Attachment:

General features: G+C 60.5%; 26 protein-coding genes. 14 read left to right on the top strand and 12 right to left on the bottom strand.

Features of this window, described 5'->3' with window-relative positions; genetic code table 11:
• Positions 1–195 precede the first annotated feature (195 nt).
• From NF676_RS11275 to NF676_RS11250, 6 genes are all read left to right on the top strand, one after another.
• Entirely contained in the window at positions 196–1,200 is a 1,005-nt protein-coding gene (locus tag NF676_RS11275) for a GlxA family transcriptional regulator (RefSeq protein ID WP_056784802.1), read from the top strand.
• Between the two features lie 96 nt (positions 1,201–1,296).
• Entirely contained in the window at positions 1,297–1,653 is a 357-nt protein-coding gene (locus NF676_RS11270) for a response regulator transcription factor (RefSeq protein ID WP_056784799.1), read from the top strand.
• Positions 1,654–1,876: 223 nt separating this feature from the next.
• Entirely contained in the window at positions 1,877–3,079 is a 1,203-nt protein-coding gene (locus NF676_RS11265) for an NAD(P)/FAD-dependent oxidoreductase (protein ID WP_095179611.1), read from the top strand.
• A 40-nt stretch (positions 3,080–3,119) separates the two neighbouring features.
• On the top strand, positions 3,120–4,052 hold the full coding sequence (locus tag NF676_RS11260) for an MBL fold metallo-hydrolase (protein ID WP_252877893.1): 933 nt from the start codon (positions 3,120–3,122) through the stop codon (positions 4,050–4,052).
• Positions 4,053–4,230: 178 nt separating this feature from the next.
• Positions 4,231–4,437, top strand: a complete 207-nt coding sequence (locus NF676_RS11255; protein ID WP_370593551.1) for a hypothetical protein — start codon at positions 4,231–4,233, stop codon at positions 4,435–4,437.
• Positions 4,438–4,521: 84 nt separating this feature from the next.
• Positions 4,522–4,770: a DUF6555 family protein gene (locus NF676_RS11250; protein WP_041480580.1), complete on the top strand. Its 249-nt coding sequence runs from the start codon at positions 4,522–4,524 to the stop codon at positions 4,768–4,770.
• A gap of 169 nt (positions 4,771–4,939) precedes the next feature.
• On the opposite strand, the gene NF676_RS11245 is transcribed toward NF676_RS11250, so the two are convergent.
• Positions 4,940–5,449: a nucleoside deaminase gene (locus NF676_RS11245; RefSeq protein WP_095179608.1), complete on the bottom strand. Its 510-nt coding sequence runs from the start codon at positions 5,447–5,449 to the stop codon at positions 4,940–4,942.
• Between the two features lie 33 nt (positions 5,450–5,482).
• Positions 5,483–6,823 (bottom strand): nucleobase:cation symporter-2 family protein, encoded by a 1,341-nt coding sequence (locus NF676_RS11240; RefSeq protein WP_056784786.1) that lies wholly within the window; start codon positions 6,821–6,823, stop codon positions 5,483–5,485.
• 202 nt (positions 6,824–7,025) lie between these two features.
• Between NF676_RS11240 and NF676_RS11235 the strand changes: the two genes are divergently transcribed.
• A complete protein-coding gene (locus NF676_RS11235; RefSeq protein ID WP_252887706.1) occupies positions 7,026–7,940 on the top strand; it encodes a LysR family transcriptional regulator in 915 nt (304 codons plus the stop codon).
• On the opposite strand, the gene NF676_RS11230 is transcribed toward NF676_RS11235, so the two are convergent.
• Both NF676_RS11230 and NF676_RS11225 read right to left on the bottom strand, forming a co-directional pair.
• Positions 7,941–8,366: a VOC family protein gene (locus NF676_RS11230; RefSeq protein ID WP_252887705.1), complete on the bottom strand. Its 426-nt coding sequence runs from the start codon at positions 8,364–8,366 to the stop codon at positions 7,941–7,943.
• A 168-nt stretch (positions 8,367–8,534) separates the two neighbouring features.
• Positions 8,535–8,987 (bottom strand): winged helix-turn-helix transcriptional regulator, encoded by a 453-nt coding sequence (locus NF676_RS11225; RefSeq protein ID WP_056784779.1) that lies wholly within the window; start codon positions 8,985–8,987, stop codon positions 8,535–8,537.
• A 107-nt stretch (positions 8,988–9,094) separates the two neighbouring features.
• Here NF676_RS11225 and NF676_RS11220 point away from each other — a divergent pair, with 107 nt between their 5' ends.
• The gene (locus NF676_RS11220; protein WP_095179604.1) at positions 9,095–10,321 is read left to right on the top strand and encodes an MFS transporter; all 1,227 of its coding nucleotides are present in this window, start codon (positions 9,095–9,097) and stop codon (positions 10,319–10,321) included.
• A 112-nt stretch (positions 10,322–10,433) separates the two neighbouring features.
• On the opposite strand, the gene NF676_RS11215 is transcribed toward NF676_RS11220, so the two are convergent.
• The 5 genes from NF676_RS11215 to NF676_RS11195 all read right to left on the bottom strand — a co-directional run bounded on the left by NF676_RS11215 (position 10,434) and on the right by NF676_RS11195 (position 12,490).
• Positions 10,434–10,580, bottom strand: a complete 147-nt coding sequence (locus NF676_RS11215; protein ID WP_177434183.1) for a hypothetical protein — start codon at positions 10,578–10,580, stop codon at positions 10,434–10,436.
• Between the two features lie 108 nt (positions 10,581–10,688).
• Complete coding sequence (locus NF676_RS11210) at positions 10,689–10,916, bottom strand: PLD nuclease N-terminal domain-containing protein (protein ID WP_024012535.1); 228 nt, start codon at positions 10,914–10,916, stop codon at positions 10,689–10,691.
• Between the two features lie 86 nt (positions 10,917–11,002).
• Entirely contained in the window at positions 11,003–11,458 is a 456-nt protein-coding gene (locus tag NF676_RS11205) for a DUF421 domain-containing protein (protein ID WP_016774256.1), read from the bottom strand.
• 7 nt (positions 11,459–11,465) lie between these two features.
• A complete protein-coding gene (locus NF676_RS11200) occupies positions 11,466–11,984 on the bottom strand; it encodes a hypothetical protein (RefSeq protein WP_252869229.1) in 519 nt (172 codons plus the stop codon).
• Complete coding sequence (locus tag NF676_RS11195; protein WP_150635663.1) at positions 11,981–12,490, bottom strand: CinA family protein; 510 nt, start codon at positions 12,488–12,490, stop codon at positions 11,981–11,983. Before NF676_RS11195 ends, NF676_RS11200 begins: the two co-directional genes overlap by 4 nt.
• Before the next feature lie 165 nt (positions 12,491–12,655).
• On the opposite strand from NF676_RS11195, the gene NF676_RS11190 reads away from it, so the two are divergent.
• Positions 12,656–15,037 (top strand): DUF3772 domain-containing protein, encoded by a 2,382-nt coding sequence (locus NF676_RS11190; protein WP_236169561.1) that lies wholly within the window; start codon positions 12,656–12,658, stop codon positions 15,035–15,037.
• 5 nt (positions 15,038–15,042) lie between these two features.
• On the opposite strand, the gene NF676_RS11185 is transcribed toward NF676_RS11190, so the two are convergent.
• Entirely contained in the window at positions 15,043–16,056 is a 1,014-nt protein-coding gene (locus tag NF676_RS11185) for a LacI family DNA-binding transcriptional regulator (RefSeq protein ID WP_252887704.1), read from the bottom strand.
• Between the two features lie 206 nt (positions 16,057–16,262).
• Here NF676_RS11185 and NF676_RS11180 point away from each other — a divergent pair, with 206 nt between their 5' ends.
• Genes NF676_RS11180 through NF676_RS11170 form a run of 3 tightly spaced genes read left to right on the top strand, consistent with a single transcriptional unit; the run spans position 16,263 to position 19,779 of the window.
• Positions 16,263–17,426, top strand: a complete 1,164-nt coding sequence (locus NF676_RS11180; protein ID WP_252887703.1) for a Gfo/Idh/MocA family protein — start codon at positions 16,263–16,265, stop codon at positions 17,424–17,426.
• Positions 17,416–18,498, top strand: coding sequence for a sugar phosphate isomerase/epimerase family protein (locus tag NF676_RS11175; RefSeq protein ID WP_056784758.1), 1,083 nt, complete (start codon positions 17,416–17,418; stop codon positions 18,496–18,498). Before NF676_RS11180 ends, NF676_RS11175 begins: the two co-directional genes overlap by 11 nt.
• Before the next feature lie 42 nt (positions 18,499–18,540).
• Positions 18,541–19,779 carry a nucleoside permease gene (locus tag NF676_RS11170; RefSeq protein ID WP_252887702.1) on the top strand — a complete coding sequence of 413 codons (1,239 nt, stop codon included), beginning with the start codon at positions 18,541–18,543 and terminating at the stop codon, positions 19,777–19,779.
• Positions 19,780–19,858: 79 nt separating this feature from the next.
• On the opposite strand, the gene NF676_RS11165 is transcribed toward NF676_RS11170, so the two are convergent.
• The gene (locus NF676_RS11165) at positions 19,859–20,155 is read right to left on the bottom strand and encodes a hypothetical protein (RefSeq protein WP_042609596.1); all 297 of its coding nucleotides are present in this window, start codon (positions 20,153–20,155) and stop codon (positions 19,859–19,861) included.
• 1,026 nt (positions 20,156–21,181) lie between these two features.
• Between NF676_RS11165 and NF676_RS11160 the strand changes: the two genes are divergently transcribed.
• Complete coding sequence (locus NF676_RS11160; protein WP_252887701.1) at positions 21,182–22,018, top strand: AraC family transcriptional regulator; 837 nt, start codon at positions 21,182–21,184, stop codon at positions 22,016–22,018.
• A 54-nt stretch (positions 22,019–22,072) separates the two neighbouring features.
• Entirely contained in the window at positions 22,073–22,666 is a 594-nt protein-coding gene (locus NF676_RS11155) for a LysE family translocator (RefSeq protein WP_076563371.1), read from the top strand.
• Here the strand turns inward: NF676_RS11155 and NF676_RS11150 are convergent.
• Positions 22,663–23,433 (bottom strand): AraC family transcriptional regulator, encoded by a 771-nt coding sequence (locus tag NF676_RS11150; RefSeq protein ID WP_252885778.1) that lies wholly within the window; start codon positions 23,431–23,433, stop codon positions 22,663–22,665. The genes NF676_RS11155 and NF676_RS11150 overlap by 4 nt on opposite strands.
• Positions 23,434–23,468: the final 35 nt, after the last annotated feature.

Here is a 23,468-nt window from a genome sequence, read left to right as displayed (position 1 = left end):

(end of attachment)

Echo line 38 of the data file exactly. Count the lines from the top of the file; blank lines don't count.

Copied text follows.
• Between the two features lie 86 nt (positions 10,917–11,002).